The IT Infrastructure of the Olympics
By Debby Telfer, DCS
As the 2012 London Olympics unfold, it is staggering to consider the role information technology plays in the wide-reaching, seventeen-day event; particularly when you consider how the events have changed over history. We interviewed Debby Telfer, Doctor of Computer Science and Program Director for Computer Science and Information Technology at CTU, to discuss the intricacies of IT in the Olympics.
Dr. Telfer was closely involved with IT at the 2000 Sydney Olympics and pursued it as the topic of her doctoral dissertation. At the time, Dr. Telfer was working at IBM, which partnered with NeoProducts to supply the Sydney 2000 Olympics with information kiosks. Dr. Telfer was tasked with determining how information could be communicated to the kiosks quickly and efficiently.
Event kiosks were placed in high-traffic areas to supply attendees with near real-time information about Olympic results and updates on live events in progress. Since the kiosks only had remote access to information through a phone line connection, Dr. Telfer worked to find the best way to serve up event information including game results and archives, athlete biographies, news and weather reports, cultural events, and transportation schedules.
Dr. Telfer’s research supported an algorithm that monitored when updates occurred on the servers so they would automatically distribute to remote locations. This algorithm was able to quickly display information accurately, such as final scoring and ticket/seat availability. “We reduced the load on the kiosks by having the servers perform all of the processing, including the web page that the customers saw on the kiosk.” Dr. Telfer said.
Evolution of IT at the Olympics
IT needs at the Olympics have skyrocketed over the past 16 years and Dr. Telfer’s involvement in the 2000 Olympics played a significant role in the development of IT for future Olympic games. As reported to the Lubbock Avalanche Journal, the 2012 London Olympics will use around 11,500 computers; compared to just 200 used at the 1996 Atlanta Olympics.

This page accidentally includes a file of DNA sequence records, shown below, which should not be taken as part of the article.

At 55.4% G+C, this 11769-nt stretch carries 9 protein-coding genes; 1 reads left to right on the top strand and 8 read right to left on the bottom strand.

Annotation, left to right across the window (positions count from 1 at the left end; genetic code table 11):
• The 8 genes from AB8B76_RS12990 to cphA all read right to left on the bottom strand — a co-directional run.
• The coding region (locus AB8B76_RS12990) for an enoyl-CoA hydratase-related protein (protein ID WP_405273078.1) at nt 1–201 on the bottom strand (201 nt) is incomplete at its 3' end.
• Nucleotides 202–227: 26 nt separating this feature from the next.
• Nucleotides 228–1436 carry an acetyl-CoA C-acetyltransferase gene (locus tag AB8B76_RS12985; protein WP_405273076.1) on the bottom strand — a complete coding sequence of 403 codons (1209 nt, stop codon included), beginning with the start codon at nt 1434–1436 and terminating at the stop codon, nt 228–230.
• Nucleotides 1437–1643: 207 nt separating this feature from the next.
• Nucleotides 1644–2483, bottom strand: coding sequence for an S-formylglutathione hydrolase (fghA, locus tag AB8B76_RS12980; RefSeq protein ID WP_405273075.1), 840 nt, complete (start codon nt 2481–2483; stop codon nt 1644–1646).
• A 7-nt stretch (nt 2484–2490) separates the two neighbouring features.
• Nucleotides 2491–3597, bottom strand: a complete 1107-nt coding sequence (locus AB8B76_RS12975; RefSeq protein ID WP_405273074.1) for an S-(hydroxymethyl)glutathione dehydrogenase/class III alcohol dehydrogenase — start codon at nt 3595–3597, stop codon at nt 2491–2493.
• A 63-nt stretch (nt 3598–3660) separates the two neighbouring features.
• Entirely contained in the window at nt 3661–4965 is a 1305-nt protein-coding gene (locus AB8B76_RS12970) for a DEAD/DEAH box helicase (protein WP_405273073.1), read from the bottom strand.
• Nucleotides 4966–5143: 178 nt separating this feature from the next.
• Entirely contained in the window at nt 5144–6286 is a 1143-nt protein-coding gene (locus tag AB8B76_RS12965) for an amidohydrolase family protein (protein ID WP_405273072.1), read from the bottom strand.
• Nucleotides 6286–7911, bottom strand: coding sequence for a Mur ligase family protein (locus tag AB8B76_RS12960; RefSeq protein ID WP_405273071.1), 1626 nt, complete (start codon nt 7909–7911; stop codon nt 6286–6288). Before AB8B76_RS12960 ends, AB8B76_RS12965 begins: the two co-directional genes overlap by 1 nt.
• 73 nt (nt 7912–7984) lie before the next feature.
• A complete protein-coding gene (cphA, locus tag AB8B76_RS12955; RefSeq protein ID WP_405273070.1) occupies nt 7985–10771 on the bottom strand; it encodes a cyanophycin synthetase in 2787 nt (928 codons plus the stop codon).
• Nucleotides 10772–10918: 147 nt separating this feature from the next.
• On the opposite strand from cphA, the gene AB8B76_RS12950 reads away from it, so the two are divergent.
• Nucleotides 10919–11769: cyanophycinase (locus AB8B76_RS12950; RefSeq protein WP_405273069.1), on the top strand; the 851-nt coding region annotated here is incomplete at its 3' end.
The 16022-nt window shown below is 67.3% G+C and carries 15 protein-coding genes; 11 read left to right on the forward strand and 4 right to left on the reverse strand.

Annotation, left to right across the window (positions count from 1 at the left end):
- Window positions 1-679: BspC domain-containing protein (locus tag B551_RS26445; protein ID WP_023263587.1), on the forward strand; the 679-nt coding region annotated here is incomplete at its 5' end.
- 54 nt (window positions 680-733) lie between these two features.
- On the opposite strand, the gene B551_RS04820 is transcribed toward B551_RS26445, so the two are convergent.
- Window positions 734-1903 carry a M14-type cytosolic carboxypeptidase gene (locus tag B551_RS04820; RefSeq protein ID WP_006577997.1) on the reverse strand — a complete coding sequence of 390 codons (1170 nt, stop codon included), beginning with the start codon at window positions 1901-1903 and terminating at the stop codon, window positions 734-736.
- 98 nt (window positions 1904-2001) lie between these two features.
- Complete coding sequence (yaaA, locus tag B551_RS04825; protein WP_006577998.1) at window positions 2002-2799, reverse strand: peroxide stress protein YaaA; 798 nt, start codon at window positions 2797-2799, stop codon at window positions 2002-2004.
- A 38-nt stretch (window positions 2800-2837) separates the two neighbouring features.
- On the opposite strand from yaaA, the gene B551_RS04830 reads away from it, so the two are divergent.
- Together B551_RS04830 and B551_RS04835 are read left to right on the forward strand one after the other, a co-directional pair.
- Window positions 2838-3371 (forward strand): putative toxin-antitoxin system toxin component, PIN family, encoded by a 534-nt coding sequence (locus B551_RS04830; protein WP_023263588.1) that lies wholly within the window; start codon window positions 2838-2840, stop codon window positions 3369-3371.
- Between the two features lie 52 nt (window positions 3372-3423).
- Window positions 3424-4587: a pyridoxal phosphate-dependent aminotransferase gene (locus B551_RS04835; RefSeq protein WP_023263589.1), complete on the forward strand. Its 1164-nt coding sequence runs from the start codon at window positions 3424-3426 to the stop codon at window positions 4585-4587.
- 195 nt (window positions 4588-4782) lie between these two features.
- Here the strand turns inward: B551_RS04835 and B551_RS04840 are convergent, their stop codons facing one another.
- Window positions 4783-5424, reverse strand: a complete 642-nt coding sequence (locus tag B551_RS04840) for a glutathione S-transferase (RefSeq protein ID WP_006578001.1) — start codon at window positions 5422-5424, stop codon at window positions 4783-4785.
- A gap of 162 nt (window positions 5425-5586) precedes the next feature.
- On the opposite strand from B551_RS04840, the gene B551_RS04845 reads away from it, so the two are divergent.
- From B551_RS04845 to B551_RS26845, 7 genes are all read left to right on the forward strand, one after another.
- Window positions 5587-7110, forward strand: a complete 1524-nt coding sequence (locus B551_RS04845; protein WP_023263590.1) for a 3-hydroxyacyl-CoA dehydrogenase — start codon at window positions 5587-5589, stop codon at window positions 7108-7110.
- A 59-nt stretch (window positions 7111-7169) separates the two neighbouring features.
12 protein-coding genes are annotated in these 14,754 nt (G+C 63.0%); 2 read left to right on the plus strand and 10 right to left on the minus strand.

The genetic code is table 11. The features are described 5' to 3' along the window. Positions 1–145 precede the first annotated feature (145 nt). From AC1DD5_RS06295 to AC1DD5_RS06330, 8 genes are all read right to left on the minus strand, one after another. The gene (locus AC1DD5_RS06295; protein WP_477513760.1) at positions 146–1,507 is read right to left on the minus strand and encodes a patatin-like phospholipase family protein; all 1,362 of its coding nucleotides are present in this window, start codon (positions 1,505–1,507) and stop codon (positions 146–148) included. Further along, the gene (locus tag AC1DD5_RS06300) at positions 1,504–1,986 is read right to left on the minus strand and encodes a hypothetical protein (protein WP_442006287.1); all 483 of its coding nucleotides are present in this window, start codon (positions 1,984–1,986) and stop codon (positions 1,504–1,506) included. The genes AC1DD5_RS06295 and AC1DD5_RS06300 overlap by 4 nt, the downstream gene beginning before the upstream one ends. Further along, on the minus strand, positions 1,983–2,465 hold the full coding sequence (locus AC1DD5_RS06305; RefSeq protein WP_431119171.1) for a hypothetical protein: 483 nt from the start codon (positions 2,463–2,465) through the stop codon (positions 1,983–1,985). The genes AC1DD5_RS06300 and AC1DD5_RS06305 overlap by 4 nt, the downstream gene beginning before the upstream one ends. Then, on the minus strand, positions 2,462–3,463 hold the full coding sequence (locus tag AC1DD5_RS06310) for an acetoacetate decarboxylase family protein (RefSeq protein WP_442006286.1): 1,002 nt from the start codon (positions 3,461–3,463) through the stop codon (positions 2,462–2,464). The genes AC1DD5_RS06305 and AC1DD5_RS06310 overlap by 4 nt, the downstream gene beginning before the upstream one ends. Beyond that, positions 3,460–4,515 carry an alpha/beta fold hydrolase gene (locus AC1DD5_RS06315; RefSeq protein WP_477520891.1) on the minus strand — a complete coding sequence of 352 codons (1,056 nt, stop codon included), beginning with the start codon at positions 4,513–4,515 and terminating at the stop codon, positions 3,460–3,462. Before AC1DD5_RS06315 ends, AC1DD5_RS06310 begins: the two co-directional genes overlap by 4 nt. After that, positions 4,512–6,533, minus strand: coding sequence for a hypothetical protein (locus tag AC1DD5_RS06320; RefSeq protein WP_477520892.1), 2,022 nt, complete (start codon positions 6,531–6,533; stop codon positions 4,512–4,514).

Fully Internet-based infrastructures were first used in the 1998 Olympics and wireless wasn’t widely used until five years after Dr. Telfer’s research was complete. However, her dedication to improving IT support for the Olympics advanced the search for the best way to provide efficient, reliable, accurate information. This eventually led to the primary reliance on a wireless IT infrastructure as the best option for the Olympics.
“On a world stage, opportunities to test and expand the boundaries for what is possible in the IT world are created not only with athletes competing, but for the technology that supports every facet of the games. Some major developments being tested at the 2012 Olympics include new mobile applications, wireless connectivity, high-bandwidth apps such as streaming video, IT security and infrastructure with less impact to surrounding businesses, and the Olympic Walkway lit by people power,” says Dr. Telfer.
What new technology have you noticed in the 2012 Olympic games? What IT enhancements do you expect to see in future events? Share your comments below, or discuss with Dr. Telfer on Twitter @CTUTech.
Debby Telfer, DCS, spent 19 years at IBM in several IT-related roles, including programmer and software developer/engineer. She also served nearly five years as a mathematician, programmer and engineer at the U.S. Army Armament Research and Development Command (NJ). Currently, Dr. Telfer is CTU’s Program Director for Computer Science and Information Technology.
Image credit: TIME Photos